[callout]“All things are lawful for me,” but not all things are helpful. “All things are lawful for me,” but I will not be dominated by anything. 1 Corinthians 6:12 ESV (note: Paul seems to be quoting the Corinthians who were making these statements.)[/callout]

6. I need to be more intentional about water. I should be drinking 8-10 cups a day, or enough for urine to be pale or clear. I freeze different types of fruit to use as ice cubes to make it interesting.

7. Eating out has consequences. Not only does it affect my wallet, many foods in restaurants come from processed sources. I can make healthy choices, but the healthy options are limited. The day I wrote this I happened to be at two coffee shops and one restaurant throughout the day, thus having three of my meals for the day out. I feel I did reasonably well in my choices, but I wouldn’t want to have to make such choices several days a week.

8. Probiotics are very important. I’d already discovered the value of a probiotic and am strengthened in my conviction that probiotics and probiotic-rich foods are very valuable in building the immunity and warding off illness. I have become more familiar now with a couple more sources of these helpful bacteria (i.e. Kefir and Kombu.)

9. Variety helps you incorporate many important vitamins and minerals into your diet. While I personally decided to return to a daily supplement after detox, a healthy, nutritious food plan does not have to include a particular product or supplement, although it is understood that they can be helpful for some. Often we hear about “magical” supplements, powders and pills. But the core foundation of nutrition is the food we take in.

10. It is important to rest, to listen to your body and to de-stress. I introduced dry body brushing to myself in this process, and got more active again on my rebounder. I use essential oils for various purposes, and am very committed that weekends should be for recreation and Sabbath type rest and restoration–thus I rarely do any professional work on Saturday/Sunday unless for a scheduled professional event.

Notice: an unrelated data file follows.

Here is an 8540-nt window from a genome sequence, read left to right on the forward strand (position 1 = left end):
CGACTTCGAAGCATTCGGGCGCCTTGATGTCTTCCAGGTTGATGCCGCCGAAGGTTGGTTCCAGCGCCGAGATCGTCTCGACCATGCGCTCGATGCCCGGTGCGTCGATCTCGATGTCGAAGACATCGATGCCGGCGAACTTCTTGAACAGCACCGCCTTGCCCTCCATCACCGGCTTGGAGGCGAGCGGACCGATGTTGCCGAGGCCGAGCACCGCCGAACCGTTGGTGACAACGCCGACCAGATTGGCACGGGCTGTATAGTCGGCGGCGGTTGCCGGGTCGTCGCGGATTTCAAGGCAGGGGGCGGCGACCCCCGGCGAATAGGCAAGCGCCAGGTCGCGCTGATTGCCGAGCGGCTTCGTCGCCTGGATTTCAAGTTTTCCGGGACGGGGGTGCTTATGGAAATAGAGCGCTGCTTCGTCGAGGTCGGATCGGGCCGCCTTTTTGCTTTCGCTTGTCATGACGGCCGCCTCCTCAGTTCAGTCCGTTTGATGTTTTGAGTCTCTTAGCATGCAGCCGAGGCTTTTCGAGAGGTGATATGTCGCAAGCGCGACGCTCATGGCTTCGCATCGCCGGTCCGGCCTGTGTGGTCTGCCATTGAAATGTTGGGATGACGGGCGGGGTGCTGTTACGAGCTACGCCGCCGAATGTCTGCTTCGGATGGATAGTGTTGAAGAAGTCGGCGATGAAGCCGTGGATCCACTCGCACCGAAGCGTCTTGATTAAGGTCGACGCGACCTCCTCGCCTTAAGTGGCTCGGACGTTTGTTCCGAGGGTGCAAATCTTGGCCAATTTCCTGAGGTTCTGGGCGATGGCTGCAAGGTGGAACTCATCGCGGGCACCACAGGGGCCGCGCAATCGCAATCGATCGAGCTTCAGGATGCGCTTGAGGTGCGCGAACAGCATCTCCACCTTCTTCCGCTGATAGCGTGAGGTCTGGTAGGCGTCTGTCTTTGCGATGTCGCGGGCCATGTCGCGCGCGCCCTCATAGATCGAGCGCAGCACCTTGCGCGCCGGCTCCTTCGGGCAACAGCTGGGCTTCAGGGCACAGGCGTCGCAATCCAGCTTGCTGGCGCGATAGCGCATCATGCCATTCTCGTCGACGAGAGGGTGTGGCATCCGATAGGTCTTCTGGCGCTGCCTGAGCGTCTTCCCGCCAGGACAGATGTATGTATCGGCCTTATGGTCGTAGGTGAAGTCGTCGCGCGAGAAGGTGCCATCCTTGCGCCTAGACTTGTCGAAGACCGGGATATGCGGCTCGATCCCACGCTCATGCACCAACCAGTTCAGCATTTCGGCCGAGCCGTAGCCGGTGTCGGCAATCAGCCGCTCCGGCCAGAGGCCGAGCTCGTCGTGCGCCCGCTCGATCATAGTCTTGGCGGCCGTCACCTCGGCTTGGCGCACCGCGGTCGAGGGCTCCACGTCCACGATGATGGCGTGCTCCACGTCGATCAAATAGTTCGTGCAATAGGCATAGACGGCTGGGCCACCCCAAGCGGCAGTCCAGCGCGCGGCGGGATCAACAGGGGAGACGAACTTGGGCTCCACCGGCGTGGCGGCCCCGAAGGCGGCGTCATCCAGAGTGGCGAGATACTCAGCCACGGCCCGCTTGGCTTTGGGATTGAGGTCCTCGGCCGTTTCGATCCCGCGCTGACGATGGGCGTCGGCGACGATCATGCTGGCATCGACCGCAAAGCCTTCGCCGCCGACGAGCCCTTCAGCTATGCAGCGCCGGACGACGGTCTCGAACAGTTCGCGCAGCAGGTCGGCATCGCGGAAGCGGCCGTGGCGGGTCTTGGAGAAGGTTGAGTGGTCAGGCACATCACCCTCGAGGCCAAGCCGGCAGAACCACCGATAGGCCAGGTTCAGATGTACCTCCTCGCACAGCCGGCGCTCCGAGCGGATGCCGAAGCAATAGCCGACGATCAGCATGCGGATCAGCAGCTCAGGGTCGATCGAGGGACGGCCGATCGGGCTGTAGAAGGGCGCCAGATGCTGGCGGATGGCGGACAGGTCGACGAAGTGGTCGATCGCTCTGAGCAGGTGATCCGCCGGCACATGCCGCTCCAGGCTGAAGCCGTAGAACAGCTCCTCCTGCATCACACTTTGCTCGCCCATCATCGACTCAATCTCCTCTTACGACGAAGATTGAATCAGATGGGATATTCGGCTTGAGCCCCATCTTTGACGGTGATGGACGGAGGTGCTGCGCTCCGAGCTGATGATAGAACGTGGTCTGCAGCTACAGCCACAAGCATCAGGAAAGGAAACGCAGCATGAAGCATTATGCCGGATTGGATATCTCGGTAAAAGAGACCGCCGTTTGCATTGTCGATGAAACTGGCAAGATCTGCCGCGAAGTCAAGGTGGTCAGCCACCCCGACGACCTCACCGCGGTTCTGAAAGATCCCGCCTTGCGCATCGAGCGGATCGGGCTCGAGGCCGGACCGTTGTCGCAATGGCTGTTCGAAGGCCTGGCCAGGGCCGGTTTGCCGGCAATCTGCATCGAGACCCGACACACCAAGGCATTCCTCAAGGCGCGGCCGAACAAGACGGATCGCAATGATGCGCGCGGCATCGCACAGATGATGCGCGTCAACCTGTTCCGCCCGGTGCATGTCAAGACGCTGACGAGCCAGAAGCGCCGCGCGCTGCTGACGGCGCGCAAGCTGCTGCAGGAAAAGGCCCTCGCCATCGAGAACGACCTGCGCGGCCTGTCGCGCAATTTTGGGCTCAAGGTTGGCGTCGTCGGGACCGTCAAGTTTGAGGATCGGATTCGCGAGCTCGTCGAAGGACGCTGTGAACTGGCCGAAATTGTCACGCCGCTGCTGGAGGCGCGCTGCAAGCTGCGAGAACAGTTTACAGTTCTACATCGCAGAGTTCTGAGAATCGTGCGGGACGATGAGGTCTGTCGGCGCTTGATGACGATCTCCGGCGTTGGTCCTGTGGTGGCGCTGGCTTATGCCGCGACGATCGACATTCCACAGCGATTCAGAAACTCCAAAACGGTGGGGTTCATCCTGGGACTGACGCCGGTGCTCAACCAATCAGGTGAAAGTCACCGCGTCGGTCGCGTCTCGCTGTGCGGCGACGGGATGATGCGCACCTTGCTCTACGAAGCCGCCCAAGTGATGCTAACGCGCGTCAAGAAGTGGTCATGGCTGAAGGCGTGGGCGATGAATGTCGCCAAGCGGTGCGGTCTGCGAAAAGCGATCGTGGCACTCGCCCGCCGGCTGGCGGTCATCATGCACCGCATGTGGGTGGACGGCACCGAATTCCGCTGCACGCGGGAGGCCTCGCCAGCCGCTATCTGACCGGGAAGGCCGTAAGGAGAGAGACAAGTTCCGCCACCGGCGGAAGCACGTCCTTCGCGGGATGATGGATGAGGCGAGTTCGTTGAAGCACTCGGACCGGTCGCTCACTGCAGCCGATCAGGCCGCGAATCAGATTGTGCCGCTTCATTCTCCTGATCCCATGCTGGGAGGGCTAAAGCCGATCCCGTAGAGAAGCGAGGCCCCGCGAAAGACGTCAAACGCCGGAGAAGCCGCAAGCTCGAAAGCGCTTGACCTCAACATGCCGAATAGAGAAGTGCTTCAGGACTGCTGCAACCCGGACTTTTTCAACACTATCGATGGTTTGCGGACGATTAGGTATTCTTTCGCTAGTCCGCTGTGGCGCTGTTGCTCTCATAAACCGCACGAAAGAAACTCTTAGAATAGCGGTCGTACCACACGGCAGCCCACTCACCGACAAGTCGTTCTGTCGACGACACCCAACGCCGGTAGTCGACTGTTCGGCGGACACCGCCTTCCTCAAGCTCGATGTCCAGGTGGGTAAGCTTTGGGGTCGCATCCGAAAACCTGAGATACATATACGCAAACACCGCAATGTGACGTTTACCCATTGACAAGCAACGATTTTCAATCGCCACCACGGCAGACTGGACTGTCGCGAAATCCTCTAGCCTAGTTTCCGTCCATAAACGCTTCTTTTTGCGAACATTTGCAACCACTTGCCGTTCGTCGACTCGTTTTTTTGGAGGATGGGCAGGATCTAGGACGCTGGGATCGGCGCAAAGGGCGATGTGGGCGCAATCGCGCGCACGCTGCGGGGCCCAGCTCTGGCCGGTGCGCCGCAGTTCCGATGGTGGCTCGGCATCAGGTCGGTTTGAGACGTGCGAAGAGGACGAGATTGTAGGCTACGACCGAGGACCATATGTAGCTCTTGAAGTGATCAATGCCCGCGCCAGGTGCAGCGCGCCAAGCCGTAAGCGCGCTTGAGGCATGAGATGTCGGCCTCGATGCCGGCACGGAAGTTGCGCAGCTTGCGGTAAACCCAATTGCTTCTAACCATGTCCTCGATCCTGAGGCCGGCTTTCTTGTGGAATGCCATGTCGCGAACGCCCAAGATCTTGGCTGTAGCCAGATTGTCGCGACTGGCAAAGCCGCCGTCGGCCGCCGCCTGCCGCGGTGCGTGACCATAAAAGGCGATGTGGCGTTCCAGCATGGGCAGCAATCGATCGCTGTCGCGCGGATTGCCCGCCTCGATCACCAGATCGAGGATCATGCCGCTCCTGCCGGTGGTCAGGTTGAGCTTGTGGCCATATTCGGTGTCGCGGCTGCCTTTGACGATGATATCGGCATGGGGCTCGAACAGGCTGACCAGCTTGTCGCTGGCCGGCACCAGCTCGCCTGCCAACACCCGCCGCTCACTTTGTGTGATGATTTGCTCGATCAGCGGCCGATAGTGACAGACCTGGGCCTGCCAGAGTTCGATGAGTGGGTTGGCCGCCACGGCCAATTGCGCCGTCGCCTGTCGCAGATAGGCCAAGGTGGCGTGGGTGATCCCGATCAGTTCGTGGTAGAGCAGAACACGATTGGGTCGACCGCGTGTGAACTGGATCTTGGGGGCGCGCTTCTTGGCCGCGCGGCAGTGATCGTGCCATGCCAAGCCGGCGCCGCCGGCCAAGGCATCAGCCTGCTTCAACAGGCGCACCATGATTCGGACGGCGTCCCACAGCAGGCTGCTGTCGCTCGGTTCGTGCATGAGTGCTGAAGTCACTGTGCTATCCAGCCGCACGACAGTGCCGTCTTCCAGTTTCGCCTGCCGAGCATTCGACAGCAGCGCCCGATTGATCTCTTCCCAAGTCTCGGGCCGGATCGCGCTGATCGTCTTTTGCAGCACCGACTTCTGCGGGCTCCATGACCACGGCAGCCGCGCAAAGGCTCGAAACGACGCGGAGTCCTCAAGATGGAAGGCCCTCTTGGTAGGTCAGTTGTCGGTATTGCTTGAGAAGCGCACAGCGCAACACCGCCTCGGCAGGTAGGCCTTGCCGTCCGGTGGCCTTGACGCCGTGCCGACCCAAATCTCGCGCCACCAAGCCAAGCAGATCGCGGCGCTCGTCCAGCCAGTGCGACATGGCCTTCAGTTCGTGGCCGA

11. An 80/20 food lifestyle is an actionable and enjoyable approach for us. This mindset means that 80% of the time I want to be choosing “clean” nutritious foods–meaning foods that are not highly processed and don’t have a bunch of ingredients I can’t pronounce–and leave 20% or less for foods I eat simply because I enjoy the taste.

12. God wants to guide me in this. There were several verses and passages that applied to various parts of this detox, and it should include getting rid of toxic attitudes and putting healthy boundaries on potentially negative relationships. God is interested in guiding me through the process. I sense His guidance in the thinking process and I highly encourage any of you to learn about Chris’ programs and participate in one. You’ll learn a lot…you won’t be perfect at it, but you’ll be that much farther ahead in your mindset and actions than you may be now. And you may be surprised. You may be able to happily choose not to partake of junk food, like I was able to do today when some goodies were brought into an office I was at on “Fat Tuesday.” I was able to walk away with very little temptation or craving. That doesn’t mean at a different time I wouldn’t have enjoyed a treat. I just wasn’t willing to let those things be my treat for the day.

Chris is offering a Spring Detox that starts April 24. If you decide to participate, I’d enjoy hearing what you learn! Be sure to tell her Beth sent you!